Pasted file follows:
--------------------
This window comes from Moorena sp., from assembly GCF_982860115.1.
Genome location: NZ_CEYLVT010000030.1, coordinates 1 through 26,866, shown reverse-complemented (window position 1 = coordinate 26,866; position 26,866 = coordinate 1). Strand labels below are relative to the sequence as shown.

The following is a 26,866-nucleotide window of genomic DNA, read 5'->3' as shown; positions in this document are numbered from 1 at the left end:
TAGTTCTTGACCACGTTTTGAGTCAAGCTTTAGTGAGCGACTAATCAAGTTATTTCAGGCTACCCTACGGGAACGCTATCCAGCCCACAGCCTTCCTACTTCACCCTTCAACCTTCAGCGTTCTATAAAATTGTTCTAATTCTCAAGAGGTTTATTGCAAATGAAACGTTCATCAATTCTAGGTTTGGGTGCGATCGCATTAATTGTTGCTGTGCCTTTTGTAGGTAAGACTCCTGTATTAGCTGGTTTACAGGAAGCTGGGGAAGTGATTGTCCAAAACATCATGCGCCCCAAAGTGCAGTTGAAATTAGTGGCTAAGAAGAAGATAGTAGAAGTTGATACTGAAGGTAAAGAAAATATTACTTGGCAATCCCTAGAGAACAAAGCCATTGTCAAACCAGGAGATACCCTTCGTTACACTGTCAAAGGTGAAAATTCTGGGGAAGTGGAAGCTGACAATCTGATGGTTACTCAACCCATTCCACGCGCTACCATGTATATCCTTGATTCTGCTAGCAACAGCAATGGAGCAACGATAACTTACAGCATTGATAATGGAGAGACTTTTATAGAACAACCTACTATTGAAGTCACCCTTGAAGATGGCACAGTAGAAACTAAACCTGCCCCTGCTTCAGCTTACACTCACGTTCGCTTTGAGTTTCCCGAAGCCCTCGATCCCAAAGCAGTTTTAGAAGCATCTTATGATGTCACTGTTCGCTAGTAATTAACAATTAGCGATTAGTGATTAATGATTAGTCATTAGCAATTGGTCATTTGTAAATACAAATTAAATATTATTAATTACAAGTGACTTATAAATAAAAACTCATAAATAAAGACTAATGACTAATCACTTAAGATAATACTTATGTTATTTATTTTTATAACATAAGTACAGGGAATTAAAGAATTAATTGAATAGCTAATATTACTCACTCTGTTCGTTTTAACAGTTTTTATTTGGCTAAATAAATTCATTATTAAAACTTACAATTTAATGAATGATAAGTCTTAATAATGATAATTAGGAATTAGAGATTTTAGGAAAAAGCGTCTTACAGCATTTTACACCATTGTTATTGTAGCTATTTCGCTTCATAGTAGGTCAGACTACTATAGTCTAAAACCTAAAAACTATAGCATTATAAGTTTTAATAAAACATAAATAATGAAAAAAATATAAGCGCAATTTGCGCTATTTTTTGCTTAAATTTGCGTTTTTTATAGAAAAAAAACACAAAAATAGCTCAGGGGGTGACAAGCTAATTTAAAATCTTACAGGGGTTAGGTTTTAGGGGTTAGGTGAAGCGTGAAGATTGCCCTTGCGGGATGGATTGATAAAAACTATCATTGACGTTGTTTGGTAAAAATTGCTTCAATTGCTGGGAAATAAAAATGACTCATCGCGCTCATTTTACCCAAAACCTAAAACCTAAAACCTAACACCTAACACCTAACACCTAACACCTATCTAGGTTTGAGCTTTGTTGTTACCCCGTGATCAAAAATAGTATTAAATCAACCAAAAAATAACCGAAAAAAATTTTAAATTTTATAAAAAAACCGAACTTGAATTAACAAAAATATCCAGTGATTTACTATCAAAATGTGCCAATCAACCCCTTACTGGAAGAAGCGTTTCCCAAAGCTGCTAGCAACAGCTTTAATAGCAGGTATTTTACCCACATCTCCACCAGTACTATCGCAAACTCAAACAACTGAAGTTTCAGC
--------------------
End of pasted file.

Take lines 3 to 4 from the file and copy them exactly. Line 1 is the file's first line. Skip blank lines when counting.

The following is a 26,866-nucleotide window of genomic DNA, read 5'->3' as shown; positions in this document are numbered from 1 at the left end:
TAGTTCTTGACCACGTTTTGAGTCAAGCTTTAGTGAGCGACTAATCAAGTTATTTCAGGCTACCCTACGGGAACGCTATCCAGCCCACAGCCTTCCTACTTCACCCTTCAACCTTCAGCGTTCTATAAAATTGTTCTAATTCTCAAGAGGTTTATTGCAAATGAAACGTTCATCAATTCTAGGTTTGGGTGCGATCGCATTAATTGTTGCTGTGCCTTTTGTAGGTAAGACTCCTGTATTAGCTGGTTTACAGGAAGCTGGGGAAGTGATTGTCCAAAACATCATGCGCCCCAAAGTGCAGTTGAAATTAGTGGCTAAGAAGAAGATAGTAGAAGTTGATACTGAAGGTAAAGAAAATATTACTTGGCAATCCCTAGAGAACAAAGCCATTGTCAAACCAGGAGATACCCTTCGTTACACTGTCAAAGGTGAAAATTCTGGGGAAGTGGAAGCTGACAATCTGATGGTTACTCAACCCATTCCACGCGCTACCATGTATATCCTTGATTCTGCTAGCAACAGCAATGGAGCAACGATAACTTACAGCATTGATAATGGAGAGACTTTTATAGAACAACCTACTATTGAAGTCACCCTTGAAGATGGCACAGTAGAAACTAAACCTGCCCCTGCTTCAGCTTACACTCACGTTCGCTTTGAGTTTCCCGAAGCCCTCGATCCCAAAGCAGTTTTAGAAGCATCTTATGATGTCACTGTTCGCTAGTAATTAACAATTAGCGATTAGTGATTAATGATTAGTCATTAGCAATTGGTCATTTGTAAATACAAATTAAATATTATTAATTACAAGTGACTTATAAATAAAAACTCATAAATAAAGACTAATGACTAATCACTTAAGATAATACTTATGTTATTTATTTTTATAACATAAGTACAGGGAATTAAAGAATTAATTGAATAGCTAATATTACTCACTCTGTTCGTTTTAACAGTTTTTATTTGGCTAAATAAATTCATTATTAAAACTTACAATTTAATGAATGATAAGTCTTAATAATGATAATTAGGAATTAGAGATTTTAGGAAAAAGCGTCTTACAGCATTTTACACCATTGTTATTGTAGCTATTTCGCTTCATAGTAGGTCAGACTACTATAGTCTAAAACCTAAAAACTATAGCATTATAAGTTTTAATAAAACATAAATAATGAAAAAAATATAAGCGCAATTTGCGCTATTTTTTGCTTAAATTTGCGTTTTTTATAGAAAAAAAACACAAAAATAGCTCAGGGGGTGACAAGCTAATTTAAAATCTTACAGGGGTTAGGTTTTAGGGGTTAGGTGAAGCGTGAAGATTGCCCTTGCGGGATGGATTGATAAAAACTATCATTGACGTTGTTTGGTAAAAATTGCTTCAATTGCTGGGAAATAAAAATGACTCATCGCGCTCATTTTACCCAAAACCTAAAACCTAAAACCTAACACCTAACACCTAACACCTAACACCTATCTAGGTTTGAGCTTTGTTGTTACCCCGTGATCAAAAATAGTATTAAATCAACCAAAAAATAACCGAAAAAAATTTTAAATTTTATAAAAAAACCGAACTTGAATTAACAAAAATATCCAGTGATTTACTATCAAAATGTGCCAATCAACCCCTTACTGGAAGAAGCGTTTCCCAAAGCTGCTAGCAACAGCTTTAATAGCAGGTATTTTACCCACATCTCCACCAGTACTATCGCAAACTCAAACAACTGAAGTTTCAGC